In many human services programs, enrollees must make a series of decisions and take a number of active steps in order to access a benefit. From deciding which programs to apply for, to completing forms, attending meetings, showing proof of eligibility, and arranging travel and child care, program designers often assume that individuals make decisions about how to proceed based on careful consideration of their options and what is best for them. But over the past 30 years, innovative behavioral science research has demonstrated that human decision-making is often imperfect and imprecise. People — clients and program administrators alike — procrastinate, get overwhelmed by choices, miss details, lose their self-control, rely on mental shortcuts, and are influenced by small changes in the environment. As a result, both program operators and participants may not always achieve their intended goals, affecting the efficiency and effectiveness of government programs.
The Behavioral Interventions to Advance Self-Sufficiency (BIAS) project, sponsored by the Office of Planning, Research and Evaluation in the Administration for Children and Families (ACF), U.S. Department of Health and Human Services, and led by MDRC, was the first major effort to view programs for low-income U.S. families, including working poor families, through a behavioral science lens. Conducted from 2010 to 2016, the BIAS project used behavioral insights to design and test interventions that were intended to improve the operations and efficiency of human services programs. BIAS conducted 15 random assignment tests in seven states with nearly 100,000 sample members. The results of these tests demonstrated the promise of applying behavioral science principles to improve human services program outcomes. BIAS interventions increased child care subsidy renewal rates and the use of quality-rated child care by low-income working families; boosted requests for child support modifications and frequency of child support payments; and fostered engagement in welfare-to-work activities and in other social service appointments and activities.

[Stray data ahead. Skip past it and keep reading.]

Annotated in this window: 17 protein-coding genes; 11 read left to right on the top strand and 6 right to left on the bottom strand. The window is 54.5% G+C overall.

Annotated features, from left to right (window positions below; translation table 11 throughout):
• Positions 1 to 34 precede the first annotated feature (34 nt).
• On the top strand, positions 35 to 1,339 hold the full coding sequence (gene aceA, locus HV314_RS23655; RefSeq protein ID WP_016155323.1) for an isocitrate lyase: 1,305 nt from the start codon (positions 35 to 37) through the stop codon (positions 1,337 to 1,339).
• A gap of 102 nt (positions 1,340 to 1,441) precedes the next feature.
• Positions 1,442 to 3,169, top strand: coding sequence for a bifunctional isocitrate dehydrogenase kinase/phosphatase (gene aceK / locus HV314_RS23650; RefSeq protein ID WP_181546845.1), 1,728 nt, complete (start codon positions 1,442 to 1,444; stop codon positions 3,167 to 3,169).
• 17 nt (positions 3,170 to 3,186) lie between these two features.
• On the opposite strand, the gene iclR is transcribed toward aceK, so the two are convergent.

Launched in 2015, the BIAS-Next Generation initiative is expanding the use of behavioral science to a wider range of ACF programs, going beyond testing simple “nudges” to include more implementation research, and developing tools to help program administrators and operators apply lessons from behavioral science to their work. Partners in BIAS-Next Generation include Lawrence Katz of Harvard University, who is serving as co-principal investigator; MEF Associates; Child Trends; and Public Strategies.